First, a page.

From its inception, however, Grand Central was more than a train station — it was a real estate development project. New York Central’s original investment was premised on its ability to develop or sell the air rights for the land around the terminal building once the underground tracks and platforms had been completed and covered. According to Sam Roberts, the New York Times columnist who wrote a book on the occasion of Grand Central’s centennial, the assessed value of property in the immediate area around the station more than doubled within three years of construction. A decade later, it had doubled again, creating a huge return for Vanderbilt and his railroad and a bonanza for the city’s economy.
With Grand Central as its anchor, Midtown Manhattan became the commercial, residential and cultural heart of New York. The great hotels of the era, including the Ambassador, the Biltmore, the Commodore and the Waldorf-Astoria, sprang up, while many of the nation’s biggest corporations moved their headquarters uptown to the nearby Chrysler Building, Empire State Building and ornate New York Central Building. For apartment living, Park Avenue became one of the city’s most prestigious addresses — by 1920, it was reported that 100 millionaires were living at the single address of 270 Park. And where the swells came, their clubs and nightclubs and favorite restaurants soon followed.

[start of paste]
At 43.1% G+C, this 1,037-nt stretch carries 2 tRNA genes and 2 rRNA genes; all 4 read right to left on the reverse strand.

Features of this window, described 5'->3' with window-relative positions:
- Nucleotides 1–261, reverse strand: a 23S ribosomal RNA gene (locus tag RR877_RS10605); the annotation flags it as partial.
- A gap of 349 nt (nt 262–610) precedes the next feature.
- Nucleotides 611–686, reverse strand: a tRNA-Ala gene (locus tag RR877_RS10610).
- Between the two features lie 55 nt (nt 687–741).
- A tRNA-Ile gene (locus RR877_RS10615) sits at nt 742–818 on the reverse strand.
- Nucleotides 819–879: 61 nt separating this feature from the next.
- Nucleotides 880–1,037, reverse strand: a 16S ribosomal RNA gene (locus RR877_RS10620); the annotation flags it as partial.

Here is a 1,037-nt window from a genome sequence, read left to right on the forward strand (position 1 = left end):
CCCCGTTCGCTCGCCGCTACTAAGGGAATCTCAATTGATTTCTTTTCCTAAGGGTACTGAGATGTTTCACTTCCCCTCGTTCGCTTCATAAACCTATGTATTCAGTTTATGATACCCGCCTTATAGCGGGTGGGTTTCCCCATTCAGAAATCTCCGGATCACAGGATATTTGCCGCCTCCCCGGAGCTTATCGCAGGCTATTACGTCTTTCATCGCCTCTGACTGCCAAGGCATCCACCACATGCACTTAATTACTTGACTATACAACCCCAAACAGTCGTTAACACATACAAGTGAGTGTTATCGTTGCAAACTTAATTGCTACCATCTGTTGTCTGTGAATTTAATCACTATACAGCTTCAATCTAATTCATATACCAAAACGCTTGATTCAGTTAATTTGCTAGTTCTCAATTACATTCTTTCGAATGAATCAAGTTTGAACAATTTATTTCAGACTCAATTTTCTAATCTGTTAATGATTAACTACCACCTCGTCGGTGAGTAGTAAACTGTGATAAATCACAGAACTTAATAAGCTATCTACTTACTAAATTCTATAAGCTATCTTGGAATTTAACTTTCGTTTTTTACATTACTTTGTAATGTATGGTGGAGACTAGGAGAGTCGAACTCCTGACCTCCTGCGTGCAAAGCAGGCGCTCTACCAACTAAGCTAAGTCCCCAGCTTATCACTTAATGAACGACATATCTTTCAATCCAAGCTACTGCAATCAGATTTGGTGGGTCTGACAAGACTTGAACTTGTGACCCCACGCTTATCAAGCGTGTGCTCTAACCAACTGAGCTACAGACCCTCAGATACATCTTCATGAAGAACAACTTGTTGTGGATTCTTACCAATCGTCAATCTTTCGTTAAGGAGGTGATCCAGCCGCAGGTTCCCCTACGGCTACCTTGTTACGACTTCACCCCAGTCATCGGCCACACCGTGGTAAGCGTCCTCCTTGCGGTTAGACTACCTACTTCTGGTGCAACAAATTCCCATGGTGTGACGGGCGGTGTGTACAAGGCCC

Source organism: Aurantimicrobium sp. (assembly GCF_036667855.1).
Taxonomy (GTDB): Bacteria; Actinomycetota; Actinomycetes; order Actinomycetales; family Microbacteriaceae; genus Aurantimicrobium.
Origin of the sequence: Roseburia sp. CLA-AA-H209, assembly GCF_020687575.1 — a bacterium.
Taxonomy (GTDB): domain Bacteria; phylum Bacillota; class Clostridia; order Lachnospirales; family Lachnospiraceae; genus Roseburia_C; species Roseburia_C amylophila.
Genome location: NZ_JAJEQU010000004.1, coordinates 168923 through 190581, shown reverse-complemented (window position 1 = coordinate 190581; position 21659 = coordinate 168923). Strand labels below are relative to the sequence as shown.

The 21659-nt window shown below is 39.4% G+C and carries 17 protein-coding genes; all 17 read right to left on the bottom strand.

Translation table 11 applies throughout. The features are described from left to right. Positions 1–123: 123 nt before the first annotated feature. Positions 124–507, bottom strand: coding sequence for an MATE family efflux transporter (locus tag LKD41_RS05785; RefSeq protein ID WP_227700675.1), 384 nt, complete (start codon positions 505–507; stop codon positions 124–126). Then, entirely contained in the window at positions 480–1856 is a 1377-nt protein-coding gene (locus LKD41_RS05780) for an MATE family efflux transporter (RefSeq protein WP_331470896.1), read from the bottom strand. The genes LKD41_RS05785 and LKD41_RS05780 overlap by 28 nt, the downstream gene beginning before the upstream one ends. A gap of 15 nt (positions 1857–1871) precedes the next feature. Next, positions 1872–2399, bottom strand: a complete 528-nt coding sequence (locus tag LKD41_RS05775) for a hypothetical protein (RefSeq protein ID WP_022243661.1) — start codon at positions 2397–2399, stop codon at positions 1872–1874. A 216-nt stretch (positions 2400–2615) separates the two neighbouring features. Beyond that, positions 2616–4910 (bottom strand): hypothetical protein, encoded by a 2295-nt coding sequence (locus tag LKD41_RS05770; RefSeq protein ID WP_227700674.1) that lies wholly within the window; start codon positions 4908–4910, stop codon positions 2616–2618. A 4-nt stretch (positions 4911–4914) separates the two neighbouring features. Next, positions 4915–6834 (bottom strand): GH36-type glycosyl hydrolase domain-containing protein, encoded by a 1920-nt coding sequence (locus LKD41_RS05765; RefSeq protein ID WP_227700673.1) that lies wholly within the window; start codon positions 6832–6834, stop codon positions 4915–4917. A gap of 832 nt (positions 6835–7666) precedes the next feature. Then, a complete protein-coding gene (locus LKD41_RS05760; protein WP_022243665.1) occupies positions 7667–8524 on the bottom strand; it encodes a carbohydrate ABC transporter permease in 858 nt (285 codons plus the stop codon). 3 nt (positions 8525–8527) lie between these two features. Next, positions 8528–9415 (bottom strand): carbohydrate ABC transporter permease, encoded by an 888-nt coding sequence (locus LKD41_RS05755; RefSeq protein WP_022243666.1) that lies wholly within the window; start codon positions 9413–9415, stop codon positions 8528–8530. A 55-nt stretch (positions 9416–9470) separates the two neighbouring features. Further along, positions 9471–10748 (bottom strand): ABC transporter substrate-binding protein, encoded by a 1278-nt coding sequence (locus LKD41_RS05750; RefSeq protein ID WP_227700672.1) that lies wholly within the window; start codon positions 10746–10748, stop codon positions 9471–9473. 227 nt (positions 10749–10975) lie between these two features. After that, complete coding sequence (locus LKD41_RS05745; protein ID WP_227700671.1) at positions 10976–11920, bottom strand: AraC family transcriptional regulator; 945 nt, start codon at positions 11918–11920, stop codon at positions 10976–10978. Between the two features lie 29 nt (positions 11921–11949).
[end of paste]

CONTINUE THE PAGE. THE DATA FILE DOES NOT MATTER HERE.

Grand Central’s economic impact was also felt in the suburban commuter towns that sprouted along the tracks leading away from the city — towns such as White Plains and New Rochelle in New York and Greenwich and Darien in Connecticut. These suburbs also became part of the city’s economic ecosystem, and without them, New York would never have become the economic engine it is today.
When Akridge bought the development rights in 2002, Union Station was in decline, and “NoMa was a wasteland,” the firm's founder says. Today, booming neighborhoods encircle the station.
Lengthening D.C.’s reach
Lots of things, of course, have changed since 1913, but the history of Grand Central can be instructive in thinking about the potential impact of an expanded and revitalized Union Station.
Imagine you are an employer looking for office space in Washington for a professional staff drawn from all over the region. Would any location be more accessible to more workers? And, once high-speed rail service is introduced in the Northeast, would any other location in Washington make it possible to get to meetings in downtown Baltimore in 30 minutes or New York in 90 minutes?